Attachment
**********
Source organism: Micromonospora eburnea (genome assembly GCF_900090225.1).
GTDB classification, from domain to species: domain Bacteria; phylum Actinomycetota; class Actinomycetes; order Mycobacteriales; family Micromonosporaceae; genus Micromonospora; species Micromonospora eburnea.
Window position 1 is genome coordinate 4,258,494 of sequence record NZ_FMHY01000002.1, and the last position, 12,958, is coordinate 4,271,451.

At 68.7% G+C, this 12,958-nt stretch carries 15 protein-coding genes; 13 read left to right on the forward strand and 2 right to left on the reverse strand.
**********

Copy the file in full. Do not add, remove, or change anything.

Source organism: Micromonospora eburnea (genome assembly GCF_900090225.1).
GTDB classification, from domain to species: domain Bacteria; phylum Actinomycetota; class Actinomycetes; order Mycobacteriales; family Micromonosporaceae; genus Micromonospora; species Micromonospora eburnea.
Window position 1 is genome coordinate 4,258,494 of sequence record NZ_FMHY01000002.1, and the last position, 12,958, is coordinate 4,271,451.

At 68.7% G+C, this 12,958-nt stretch carries 15 protein-coding genes; 13 read left to right on the forward strand and 2 right to left on the reverse strand.